Every now and then, I find myself on the receiving end from those strange little creatures we call trolls. It's not the abuse I mind – growing up as the fat kid in the classroom means you have to learn how to fend these things off with a combination of phlegm, humour and punching people in the face. My punching days are very much over, I'm afraid, so I have to make do with typing out words.
The abusive element doesn't bother me; it's the feeling that people are trying to close down debate. They want to run the show. They want to derail any genuine arguments by turning everything around to what they want to talk about. Not such a big deal when it's a light-hearted comment, a throwaway insult or a bit of surrealist fun (which I heartily welcome, by the way); but not so much fun when it turns into threats, racism or downright nastiness.
Worse still, there's a suspicion – just a suspicion – that they don't want certain subjects to be discussed at all, except on their terms. It's hard to escape the sense that these people are trying to intimidate others from having their say and facing similar abuse.
I don't know if it's a coincidence or not – let's assume for the time being it's a complete coincidence – but I always seem to find myself getting more of an ear-bashing by these hissy little jokers when I write about race and immigration, specifically if I say derogatory things about the BNP or EDL. Now I'm not saying that we should assume that supporters of those organisations are those who are responsible for sending me emails calling me the strongest swear word in the English language or putting comments under articles saying that I won't be alive for much longer; but I do seem to get a few more sticks and stones when I talk about those subjects and those groups.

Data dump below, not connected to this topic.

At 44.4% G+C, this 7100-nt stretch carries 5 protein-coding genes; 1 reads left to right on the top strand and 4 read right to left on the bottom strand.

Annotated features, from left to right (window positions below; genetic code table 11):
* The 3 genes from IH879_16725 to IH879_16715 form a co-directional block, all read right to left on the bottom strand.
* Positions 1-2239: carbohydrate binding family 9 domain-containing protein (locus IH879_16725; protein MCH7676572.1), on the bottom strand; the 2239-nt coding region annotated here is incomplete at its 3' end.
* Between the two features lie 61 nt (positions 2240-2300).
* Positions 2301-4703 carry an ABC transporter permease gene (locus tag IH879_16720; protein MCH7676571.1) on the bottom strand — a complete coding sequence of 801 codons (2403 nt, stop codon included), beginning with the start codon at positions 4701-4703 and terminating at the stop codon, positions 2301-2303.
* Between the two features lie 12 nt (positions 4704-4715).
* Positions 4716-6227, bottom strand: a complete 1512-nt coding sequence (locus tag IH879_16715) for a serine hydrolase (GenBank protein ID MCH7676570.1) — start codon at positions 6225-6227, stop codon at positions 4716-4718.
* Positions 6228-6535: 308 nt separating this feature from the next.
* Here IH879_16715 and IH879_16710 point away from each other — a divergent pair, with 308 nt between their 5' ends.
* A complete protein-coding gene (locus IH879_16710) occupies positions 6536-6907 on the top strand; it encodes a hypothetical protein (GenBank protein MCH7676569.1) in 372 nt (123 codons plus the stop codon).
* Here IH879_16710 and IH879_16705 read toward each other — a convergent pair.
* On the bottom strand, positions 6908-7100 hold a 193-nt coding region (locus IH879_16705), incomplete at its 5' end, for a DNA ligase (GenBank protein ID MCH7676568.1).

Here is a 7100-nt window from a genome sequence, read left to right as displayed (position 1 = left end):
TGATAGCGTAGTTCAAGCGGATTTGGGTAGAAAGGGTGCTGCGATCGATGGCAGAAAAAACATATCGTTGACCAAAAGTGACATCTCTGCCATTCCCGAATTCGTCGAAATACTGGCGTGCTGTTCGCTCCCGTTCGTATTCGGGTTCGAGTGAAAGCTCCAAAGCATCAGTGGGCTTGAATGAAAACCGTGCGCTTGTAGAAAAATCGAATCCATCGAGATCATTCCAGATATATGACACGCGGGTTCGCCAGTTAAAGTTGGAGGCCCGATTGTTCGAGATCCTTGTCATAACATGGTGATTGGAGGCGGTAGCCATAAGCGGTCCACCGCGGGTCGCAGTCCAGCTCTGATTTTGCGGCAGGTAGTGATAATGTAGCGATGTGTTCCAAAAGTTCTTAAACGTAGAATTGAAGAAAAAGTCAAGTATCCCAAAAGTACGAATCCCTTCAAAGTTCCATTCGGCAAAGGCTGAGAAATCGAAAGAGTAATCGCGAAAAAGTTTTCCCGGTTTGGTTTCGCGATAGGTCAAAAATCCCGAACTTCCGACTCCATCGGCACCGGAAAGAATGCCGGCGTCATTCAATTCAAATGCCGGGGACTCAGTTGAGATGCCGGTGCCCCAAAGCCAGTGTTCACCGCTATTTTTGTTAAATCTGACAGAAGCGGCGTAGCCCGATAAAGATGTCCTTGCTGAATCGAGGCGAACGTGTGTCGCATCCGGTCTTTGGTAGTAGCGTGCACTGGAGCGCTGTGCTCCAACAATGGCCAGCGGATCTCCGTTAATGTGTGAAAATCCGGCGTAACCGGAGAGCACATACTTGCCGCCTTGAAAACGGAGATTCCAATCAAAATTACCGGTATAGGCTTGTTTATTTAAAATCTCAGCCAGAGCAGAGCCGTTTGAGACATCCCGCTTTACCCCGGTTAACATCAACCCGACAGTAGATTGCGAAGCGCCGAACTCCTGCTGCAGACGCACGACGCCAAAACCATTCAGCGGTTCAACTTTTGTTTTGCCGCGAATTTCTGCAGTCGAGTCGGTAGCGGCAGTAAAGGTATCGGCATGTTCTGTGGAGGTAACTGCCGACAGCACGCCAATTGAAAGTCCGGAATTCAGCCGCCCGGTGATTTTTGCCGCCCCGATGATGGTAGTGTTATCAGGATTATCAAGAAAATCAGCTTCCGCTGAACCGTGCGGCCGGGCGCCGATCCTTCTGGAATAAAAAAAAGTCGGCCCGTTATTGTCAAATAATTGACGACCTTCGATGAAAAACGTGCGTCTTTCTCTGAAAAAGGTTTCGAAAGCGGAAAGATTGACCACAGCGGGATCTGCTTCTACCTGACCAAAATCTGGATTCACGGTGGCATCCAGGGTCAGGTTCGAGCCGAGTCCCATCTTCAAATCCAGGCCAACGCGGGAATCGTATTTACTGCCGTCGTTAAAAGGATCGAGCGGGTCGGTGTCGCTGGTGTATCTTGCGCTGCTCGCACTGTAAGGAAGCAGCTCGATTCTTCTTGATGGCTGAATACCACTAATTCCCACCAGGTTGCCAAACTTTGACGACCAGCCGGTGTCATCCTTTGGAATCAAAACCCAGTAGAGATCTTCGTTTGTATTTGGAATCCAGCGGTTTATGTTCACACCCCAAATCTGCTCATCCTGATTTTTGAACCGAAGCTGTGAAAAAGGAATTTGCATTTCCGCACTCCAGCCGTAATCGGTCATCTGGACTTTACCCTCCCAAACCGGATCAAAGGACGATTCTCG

Even if it is more than a coincidence, it would not be a very good strategy for these folk to pursue. You see, I am a bloody-minded and recalcitrant individual at the best of times; and if I ever did suspect that people wanted me not to write about certain subjects, I would make sure I wrote about them twice as much, three times as much, four times as much.
And I would keep going. Because I'd know that I was getting something right. I would know that I was hitting the right targets, and making these people feel scared. They would want to make me scared; but I would know that it would be they who had the most fear. And so I would be even more determined to keep going, and expose them.
I'm lucky, really. I've spoken to a few people who find themselves wearied by the thought of anticipating the trollish onslaught below the line on the posts they write, so much so that it makes them simply dread looking at comments or even writing blog posts in the first place. It's easy to say, "Don't look below the line; there be dragons," but sometimes you just have to look – and besides, why shouldn't you?
I know, I know; if you can't take it, don't dish it out, and all of that – but sometimes these aren't people who are dishing anything out other than honestly held opinions. Maybe they don't deserve such a shoeing for doing so.
There's nothing wrong with disagreeing, of course. I like disagreeing, and I do it all the time. But when it becomes too aggressive, or too repetitive, it could discourage others from having their say, and I don't think that's fair. We should all be able to play nicely. Shouldn't we?